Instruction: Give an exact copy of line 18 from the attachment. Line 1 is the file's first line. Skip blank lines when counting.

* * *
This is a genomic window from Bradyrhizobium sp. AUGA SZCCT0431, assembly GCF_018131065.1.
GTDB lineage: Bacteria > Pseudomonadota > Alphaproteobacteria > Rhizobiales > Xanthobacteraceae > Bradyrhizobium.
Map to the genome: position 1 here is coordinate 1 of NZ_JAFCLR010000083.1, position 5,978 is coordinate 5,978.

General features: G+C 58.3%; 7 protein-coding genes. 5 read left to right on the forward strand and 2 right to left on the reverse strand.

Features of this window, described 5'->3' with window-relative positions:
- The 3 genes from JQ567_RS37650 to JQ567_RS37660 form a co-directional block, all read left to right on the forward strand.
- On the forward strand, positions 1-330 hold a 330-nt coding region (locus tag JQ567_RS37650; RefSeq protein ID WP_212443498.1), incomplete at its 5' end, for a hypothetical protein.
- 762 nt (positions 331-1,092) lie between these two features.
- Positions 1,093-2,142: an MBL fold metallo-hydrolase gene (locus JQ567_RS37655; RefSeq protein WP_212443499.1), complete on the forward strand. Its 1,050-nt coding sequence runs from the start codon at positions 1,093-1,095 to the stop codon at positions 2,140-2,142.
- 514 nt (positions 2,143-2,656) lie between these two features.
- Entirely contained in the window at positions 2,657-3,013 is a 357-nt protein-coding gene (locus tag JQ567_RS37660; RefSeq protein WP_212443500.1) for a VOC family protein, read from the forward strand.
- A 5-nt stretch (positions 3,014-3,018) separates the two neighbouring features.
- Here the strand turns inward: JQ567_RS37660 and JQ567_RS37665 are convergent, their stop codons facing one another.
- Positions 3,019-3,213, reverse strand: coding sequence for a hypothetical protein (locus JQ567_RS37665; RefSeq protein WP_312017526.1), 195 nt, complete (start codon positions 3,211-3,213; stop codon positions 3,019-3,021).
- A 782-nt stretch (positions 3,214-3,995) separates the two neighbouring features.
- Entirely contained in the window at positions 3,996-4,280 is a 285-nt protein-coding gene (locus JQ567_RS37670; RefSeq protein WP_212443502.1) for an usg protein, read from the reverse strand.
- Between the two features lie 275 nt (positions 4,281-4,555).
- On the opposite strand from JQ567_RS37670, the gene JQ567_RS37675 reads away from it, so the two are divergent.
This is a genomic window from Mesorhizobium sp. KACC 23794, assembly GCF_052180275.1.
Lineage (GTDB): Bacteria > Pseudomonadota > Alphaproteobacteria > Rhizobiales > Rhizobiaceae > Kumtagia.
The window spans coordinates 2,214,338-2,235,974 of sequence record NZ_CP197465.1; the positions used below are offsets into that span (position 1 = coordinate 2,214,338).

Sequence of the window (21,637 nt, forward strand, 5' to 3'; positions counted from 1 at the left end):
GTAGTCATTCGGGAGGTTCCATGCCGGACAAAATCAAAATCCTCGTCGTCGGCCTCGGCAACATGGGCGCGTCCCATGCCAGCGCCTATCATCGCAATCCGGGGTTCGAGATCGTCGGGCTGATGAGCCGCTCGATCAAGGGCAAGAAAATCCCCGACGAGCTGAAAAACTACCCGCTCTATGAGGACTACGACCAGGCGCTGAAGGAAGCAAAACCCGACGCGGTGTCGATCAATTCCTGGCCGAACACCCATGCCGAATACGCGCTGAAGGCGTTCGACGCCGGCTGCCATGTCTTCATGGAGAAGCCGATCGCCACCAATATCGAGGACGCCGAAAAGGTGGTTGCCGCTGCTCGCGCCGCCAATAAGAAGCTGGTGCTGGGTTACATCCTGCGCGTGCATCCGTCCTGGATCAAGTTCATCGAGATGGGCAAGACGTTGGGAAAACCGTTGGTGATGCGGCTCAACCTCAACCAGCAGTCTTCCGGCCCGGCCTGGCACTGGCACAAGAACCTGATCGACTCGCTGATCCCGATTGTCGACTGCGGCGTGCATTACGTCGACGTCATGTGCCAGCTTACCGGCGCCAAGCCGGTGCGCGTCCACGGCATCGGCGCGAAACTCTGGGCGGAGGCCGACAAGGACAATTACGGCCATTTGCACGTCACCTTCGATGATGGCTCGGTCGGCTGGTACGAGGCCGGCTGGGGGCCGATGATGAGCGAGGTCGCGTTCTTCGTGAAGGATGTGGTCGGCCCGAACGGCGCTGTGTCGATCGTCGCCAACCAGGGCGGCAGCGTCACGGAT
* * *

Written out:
- On the opposite strand from JQ567_RS37670, the gene JQ567_RS37675 reads away from it, so the two are divergent.